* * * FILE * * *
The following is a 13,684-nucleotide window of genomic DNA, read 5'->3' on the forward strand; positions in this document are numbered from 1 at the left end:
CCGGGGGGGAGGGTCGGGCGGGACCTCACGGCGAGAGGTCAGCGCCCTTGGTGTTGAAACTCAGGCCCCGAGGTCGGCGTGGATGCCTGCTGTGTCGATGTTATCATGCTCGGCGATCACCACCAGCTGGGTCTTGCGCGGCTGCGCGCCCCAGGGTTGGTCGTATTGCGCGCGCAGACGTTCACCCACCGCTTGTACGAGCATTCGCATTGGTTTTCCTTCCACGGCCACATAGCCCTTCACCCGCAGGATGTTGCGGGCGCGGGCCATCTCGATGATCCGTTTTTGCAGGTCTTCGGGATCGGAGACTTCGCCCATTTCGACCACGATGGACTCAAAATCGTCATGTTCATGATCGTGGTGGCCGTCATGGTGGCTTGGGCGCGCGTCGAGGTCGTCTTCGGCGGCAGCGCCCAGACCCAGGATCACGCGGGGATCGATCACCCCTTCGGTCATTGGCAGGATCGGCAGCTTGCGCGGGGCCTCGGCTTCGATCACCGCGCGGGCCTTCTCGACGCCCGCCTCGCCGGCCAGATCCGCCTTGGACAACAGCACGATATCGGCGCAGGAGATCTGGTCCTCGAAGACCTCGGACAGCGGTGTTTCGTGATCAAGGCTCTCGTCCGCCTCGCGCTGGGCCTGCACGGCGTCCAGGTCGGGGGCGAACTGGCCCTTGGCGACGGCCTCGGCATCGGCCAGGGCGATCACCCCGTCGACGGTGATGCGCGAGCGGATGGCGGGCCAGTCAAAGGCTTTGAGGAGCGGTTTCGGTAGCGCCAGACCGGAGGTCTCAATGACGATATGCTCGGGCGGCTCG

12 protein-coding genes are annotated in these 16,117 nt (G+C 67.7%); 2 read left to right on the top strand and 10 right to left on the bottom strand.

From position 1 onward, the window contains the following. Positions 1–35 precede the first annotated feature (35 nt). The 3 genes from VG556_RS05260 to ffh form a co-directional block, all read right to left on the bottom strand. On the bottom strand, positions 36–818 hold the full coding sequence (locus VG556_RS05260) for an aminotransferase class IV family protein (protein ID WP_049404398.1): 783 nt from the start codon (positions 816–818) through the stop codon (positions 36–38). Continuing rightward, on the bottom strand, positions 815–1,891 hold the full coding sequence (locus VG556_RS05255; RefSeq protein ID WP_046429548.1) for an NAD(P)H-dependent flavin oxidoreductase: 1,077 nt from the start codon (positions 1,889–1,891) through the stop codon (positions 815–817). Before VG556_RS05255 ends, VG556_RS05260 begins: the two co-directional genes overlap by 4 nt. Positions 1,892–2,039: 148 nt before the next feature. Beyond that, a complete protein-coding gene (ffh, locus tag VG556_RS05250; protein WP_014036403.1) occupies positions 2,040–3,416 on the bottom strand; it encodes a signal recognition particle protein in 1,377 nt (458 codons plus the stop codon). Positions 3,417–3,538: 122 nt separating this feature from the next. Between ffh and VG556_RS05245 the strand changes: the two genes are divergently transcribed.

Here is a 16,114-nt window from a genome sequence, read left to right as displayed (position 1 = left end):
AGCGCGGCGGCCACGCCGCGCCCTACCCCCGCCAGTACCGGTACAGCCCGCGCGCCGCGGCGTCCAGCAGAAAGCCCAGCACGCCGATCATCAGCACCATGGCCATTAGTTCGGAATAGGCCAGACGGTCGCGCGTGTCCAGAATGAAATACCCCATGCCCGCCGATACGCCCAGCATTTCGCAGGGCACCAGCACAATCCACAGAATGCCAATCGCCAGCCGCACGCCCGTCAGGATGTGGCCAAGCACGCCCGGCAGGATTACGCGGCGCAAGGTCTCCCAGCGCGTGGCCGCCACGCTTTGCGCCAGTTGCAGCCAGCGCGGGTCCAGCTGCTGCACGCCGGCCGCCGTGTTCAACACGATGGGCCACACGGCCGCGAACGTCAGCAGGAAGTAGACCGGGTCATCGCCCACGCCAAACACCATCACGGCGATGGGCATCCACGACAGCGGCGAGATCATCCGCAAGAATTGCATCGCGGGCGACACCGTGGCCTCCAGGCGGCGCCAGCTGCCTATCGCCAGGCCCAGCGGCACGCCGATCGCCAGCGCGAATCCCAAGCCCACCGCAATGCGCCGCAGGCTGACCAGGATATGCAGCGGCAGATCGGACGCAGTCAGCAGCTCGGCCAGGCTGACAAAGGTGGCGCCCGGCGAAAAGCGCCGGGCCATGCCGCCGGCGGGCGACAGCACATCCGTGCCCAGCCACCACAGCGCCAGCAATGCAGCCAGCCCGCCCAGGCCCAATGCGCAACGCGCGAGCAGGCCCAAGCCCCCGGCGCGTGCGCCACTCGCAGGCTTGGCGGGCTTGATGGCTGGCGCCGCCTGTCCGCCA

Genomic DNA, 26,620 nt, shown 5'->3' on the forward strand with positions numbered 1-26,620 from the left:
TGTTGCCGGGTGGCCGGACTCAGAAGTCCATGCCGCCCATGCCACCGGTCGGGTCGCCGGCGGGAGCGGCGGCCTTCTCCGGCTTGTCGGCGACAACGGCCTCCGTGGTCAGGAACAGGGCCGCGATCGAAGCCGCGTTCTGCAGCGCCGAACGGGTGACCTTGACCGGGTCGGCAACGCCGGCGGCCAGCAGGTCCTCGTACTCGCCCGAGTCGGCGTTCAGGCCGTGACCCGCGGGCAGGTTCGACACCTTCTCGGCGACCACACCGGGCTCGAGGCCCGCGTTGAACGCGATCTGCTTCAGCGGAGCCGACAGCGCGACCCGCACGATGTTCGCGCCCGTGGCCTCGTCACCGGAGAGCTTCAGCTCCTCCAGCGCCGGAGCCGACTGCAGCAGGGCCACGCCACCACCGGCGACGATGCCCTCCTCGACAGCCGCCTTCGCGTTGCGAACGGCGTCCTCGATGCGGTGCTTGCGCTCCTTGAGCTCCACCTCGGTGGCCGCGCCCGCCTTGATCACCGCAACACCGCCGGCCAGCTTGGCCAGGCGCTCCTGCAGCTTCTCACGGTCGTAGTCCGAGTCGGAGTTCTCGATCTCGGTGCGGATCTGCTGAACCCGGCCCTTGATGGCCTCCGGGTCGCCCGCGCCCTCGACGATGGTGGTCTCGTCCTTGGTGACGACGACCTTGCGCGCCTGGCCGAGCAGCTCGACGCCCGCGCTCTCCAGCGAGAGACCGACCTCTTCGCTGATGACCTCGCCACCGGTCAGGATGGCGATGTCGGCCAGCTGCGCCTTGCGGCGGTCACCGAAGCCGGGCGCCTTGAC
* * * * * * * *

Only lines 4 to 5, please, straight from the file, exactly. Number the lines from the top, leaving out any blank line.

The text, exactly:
From position 1 onward, the window contains the following. Positions 1–35 precede the first annotated feature (35 nt). The 3 genes from VG556_RS05260 to ffh form a co-directional block, all read right to left on the bottom strand. On the bottom strand, positions 36–818 hold the full coding sequence (locus VG556_RS05260) for an aminotransferase class IV family protein (protein ID WP_049404398.1): 783 nt from the start codon (positions 816–818) through the stop codon (positions 36–38). Continuing rightward, on the bottom strand, positions 815–1,891 hold the full coding sequence (locus VG556_RS05255; RefSeq protein ID WP_046429548.1) for an NAD(P)H-dependent flavin oxidoreductase: 1,077 nt from the start codon (positions 1,889–1,891) through the stop codon (positions 815–817). Before VG556_RS05255 ends, VG556_RS05260 begins: the two co-directional genes overlap by 4 nt. Positions 1,892–2,039: 148 nt before the next feature. Beyond that, a complete protein-coding gene (ffh, locus tag VG556_RS05250; protein WP_014036403.1) occupies positions 2,040–3,416 on the bottom strand; it encodes a signal recognition particle protein in 1,377 nt (458 codons plus the stop codon). Positions 3,417–3,538: 122 nt separating this feature from the next. Between ffh and VG556_RS05245 the strand changes: the two genes are divergently transcribed.

Here is a 16,114-nt window from a genome sequence, read left to right as displayed (position 1 = left end):